In the U.S., the price of whale meat could be time in prison. But having whale for dinner is perfectly legal in Japan, where whalers last week set out to hunt and kill the protected marine mammals despite international condemnation.
Whale meat is, of course, hard to come by these days. So how much is it worth in Japan? Not as much as it used to be.
Since the 1986 international ban on commercial whaling, Japan whalers have taken advantage of an exception for scientific research. They catch whales as part of what they call a research program and then sell the meat "byproducts" to consumers. How much that meat sells for depends on the number of whales caught, customer demand and the volume of meat stockpiles sitting in freezers around the country.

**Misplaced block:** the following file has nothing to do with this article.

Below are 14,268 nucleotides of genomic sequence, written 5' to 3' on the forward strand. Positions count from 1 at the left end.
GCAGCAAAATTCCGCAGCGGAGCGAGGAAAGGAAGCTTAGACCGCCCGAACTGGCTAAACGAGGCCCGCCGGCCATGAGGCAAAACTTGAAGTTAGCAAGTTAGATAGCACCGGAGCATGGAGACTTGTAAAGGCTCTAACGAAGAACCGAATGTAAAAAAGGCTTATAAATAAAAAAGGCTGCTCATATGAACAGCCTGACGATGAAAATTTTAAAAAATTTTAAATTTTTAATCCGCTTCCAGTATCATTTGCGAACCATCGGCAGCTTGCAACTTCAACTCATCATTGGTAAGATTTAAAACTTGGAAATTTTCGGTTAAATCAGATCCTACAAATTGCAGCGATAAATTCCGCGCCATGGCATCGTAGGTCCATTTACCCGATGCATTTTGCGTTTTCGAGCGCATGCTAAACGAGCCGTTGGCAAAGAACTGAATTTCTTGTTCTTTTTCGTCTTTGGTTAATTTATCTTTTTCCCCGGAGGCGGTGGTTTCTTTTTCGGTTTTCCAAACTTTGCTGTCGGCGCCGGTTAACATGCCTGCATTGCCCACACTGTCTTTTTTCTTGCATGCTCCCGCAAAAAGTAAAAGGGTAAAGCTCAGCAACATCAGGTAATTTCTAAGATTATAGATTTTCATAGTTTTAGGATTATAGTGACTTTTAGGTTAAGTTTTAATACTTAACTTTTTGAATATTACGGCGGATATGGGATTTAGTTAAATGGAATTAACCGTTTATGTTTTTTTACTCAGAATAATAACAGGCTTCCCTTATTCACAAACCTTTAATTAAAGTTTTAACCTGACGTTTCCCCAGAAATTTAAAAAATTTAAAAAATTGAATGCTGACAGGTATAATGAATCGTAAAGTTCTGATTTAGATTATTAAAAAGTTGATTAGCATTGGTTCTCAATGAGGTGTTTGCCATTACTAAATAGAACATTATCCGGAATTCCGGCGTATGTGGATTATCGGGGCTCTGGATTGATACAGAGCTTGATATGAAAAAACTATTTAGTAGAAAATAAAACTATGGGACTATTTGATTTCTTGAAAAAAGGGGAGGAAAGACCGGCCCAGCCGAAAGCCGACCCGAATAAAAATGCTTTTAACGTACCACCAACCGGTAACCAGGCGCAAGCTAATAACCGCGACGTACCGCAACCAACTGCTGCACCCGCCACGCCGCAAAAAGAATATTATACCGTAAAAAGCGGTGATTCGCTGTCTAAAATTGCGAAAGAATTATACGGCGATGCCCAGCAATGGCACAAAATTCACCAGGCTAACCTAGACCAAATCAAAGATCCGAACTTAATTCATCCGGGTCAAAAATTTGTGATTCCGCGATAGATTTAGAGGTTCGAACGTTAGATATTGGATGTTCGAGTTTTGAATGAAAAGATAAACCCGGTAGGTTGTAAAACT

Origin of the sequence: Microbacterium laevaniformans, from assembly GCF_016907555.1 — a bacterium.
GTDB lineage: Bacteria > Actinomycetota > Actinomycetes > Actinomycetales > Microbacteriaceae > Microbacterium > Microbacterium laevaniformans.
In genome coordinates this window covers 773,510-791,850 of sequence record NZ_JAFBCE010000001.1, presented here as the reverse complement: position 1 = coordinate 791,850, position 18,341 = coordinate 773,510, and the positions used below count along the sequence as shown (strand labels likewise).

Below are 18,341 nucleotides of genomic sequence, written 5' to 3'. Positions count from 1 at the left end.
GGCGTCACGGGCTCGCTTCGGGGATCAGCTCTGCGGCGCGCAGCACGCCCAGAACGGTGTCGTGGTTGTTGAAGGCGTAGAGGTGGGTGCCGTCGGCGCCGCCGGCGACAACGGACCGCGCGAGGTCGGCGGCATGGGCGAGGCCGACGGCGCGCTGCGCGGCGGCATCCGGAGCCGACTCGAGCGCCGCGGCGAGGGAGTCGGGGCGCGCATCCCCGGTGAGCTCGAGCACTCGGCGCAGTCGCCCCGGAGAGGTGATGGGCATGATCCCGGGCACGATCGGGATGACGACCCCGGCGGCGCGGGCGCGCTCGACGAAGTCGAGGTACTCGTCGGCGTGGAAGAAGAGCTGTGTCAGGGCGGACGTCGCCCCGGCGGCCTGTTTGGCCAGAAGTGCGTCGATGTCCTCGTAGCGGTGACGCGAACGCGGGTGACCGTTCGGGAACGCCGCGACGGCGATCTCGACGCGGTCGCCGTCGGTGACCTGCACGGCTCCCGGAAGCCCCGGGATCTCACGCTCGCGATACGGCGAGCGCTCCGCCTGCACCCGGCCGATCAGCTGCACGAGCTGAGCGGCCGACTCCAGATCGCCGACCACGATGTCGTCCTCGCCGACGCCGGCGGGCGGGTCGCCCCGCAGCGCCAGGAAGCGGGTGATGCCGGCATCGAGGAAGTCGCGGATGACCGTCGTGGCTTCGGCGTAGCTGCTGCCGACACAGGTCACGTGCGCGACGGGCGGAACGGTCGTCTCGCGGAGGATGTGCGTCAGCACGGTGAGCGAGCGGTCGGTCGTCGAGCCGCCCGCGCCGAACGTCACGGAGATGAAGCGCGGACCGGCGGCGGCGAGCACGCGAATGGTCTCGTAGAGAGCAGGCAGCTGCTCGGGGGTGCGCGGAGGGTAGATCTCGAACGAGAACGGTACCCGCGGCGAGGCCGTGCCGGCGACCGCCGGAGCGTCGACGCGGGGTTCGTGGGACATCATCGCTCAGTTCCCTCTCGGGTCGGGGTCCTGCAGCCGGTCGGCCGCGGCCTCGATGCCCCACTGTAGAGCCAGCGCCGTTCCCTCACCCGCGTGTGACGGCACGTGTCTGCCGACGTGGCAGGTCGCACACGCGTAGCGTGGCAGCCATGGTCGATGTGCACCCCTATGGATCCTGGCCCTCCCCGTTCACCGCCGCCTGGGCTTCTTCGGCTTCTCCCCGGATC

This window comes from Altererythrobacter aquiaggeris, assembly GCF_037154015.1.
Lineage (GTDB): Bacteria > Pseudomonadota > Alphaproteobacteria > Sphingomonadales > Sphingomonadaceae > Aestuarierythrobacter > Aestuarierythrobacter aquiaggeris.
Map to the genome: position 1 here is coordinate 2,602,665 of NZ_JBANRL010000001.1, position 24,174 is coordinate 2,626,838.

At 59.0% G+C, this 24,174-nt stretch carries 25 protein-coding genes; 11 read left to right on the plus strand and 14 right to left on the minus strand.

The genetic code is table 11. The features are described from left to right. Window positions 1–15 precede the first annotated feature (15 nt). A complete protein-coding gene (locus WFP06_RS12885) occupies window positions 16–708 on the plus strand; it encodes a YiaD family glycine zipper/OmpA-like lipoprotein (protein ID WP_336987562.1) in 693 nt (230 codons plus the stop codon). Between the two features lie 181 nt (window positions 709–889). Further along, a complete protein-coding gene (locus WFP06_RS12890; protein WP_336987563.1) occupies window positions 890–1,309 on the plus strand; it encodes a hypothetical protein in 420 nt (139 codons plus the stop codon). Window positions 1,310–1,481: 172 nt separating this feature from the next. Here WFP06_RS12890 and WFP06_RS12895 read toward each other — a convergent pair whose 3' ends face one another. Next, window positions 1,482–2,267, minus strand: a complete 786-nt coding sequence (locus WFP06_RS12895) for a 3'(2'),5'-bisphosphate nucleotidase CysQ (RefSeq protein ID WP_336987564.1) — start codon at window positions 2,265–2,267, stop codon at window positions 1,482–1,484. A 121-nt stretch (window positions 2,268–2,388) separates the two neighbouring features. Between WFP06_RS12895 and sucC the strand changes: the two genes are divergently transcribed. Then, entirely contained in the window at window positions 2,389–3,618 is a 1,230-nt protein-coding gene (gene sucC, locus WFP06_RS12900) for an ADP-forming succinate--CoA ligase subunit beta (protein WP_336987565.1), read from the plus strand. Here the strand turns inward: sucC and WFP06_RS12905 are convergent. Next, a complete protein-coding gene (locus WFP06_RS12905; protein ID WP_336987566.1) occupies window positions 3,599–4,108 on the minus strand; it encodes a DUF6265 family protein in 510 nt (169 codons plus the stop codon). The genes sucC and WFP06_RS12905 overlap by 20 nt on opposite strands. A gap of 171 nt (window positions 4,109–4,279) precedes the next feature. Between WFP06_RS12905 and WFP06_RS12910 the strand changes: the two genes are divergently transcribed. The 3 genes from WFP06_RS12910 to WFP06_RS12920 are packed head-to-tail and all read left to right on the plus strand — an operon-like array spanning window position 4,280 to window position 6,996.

In 1985, there were more than 10,000 metric tons of wholesale whale meat for sale at the 10 major city markets in Japan at an average price of about $4 per kilogram, according to government data compiled by The Big Crunch. That was about the retail price of ground beef in the U.S. at that time.
By the early 1990s, fewer than 1,000 metric tons were for sale at those markets, costing more nearly $40 per kilo — more than the retail price of choice filet mignon today.